[Ian Rumfitt] Frege's logicism in the philosophy of arithmetic consisted, au fond, in the claim that in justifying basic arithmetical axioms a thinker need appeal only to methods and principles which he already needs to appeal in order to justify paradigmatically logical truths and paradigmatically logical forms of inference. Using ideas of Gentzen to spell out what these methods and principles might include, I sketch a strategy for vindicating this logicist claim for the special case of the arithmetic of the (...) finite cardinals. /// [Timothy Williamson]The paper defends the intelligibility of unrestricted quantification. For any natural number n, 'There are at least n individuals' is logically true, when the quantifier is unrestricted. In response to the objection that such sentences should not count as logically true because existence is contingent, it is argued by consideration of cross-world counting principles that in the relevant sense of 'exist' existence is not contingent. A tentative extension of the upward Löwenheim-Skolem theorem to proper classes is used to argue that a sound and complete axiomatization of the logic of unrestricted universal quantification results from adding all sentences of the form 'There are at least n individuals' as axioms to a standard axiomatization of the first-order predicate calculus. (shrink)
This article explores the proposal offered by Ian Hacking for the distinction between natural and social sciences—a proposal that he has defined from the outset as complex and different from the traditional ones. Our objective is not only to present the path followed by Hacking's distinction, but also to determine if it constitutes a novelty or not. For this purpose, we deemed it necessary to briefly introduce the core notions Hacking uses to establish his strategic approach to (...) social sciences, under the assumption that they are less well known that the ones corresponding to his treatment of natural sciences. Key Words: Ian Hacking • natural sciences • social sciences • distinction. (shrink)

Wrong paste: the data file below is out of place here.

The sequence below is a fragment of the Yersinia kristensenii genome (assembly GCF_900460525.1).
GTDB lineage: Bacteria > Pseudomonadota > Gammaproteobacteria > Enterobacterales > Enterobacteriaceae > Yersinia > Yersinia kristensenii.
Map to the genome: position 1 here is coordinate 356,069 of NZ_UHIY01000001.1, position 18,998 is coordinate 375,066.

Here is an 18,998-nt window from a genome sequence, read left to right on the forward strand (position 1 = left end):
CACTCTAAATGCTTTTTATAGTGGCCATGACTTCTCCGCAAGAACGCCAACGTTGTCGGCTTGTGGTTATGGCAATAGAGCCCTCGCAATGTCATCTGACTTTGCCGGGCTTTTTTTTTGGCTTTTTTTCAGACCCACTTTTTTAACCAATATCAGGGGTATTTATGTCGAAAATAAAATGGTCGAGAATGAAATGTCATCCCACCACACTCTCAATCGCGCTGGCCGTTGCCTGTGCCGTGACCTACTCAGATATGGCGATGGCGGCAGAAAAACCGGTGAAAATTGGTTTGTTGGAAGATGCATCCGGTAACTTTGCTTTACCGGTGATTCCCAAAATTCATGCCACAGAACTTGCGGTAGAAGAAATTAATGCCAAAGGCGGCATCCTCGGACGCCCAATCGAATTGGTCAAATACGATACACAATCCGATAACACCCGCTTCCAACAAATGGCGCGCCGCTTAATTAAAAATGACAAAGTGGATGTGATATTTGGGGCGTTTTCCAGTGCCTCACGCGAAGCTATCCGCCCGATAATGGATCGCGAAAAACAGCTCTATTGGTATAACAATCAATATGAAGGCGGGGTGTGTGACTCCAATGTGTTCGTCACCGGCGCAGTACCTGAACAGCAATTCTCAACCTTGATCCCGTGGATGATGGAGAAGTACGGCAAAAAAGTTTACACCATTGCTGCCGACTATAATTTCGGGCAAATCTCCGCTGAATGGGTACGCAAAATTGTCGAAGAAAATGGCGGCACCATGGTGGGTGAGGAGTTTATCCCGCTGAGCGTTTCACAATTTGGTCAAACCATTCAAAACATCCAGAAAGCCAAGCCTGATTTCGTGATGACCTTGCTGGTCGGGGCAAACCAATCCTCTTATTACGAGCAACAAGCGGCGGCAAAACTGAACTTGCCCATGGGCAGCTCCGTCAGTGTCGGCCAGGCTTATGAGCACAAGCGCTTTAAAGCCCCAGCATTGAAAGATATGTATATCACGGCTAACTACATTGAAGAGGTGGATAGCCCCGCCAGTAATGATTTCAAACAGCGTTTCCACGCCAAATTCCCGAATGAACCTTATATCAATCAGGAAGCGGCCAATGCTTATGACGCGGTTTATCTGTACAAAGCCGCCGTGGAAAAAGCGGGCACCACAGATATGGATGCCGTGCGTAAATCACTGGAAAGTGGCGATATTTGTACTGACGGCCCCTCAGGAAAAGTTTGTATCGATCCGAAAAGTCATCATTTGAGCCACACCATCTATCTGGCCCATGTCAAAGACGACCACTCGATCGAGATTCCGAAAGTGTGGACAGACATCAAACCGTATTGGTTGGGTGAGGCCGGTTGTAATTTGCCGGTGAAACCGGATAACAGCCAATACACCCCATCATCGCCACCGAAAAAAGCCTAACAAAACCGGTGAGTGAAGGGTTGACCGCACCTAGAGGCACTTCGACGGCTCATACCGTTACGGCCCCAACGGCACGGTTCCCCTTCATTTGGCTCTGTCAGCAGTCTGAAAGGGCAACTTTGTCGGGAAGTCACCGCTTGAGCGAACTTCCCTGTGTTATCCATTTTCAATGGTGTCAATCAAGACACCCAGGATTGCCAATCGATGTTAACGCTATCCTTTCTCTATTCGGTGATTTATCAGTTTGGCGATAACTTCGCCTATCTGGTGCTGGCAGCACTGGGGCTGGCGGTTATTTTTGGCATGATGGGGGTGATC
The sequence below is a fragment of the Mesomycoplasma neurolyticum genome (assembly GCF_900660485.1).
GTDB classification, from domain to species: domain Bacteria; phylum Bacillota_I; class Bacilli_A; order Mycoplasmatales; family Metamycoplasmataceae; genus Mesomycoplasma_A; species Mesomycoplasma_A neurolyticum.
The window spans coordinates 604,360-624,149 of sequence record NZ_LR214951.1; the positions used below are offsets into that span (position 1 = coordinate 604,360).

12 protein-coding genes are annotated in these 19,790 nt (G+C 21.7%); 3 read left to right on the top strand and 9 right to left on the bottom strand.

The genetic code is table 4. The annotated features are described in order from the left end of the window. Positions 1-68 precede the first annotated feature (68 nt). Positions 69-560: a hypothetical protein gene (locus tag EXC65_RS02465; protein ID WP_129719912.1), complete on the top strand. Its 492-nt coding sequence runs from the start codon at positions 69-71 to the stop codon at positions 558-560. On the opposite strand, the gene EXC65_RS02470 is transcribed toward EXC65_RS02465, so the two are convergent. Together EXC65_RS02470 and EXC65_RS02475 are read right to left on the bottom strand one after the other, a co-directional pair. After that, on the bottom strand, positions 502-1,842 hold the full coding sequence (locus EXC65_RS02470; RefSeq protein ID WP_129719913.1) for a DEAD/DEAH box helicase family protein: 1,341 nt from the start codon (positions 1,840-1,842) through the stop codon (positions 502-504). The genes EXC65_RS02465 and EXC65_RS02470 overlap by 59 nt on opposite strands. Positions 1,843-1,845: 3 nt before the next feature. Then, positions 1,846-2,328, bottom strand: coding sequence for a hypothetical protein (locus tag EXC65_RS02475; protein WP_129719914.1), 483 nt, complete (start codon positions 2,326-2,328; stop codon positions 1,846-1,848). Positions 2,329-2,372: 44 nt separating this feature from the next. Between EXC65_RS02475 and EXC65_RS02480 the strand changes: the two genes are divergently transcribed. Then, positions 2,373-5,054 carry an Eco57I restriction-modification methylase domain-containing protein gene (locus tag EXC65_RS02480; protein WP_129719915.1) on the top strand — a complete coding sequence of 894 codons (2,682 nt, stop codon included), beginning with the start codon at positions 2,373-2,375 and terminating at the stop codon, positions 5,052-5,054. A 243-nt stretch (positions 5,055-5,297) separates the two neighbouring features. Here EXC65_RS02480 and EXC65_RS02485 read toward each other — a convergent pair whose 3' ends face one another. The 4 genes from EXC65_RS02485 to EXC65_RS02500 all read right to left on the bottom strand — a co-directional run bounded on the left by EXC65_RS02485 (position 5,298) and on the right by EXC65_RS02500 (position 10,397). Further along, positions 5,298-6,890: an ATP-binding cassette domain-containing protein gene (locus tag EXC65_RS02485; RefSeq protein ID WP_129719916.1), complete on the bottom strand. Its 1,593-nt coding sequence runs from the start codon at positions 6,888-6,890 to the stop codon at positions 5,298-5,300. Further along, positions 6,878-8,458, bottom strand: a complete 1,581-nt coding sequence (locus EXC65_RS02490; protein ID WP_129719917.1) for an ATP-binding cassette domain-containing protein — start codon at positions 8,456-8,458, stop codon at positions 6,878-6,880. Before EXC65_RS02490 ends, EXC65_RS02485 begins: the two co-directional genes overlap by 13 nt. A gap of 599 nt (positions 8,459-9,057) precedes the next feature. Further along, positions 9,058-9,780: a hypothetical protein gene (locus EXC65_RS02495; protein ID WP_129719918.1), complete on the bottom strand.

Representing and Reconstructing: A Hermeneutical Reply to Ian Hacking. Hacking published in 1983 Representing and Intervening which has provoked, particularly in the US, the so called realism/anti-realism debate which is still alive today. He lays claim to anti-realism for theory and to realism for the experiment. Following him, only that which can be used for manipulating something (e.g., the path of an electon) is realistic. H. Putnam is a severe critic of this dualism. In my paper I am (...) going to take the Hacking-Putnam controversy as a starting-point for the problem about the determination of the relation between theory and experiment in the natural sciences. I shall then follow M. Schlick's discussion of this problem and the current solution to the problem as offered by H. Pietschmann. The differing interpretation of Kant according to the three perspectives shall be the guideline for the argumentation. The goal of my argumentation is that theory and experiment do not live their own lives, that in experimenting one always continues traditional chains of action, and that natural science cannot be regarded independently of the life world it takes place in. This insight into the representing and reconstructing overturns in natural science, due to the necessity of human decisions, opens up their hermeneutical dimension. (shrink)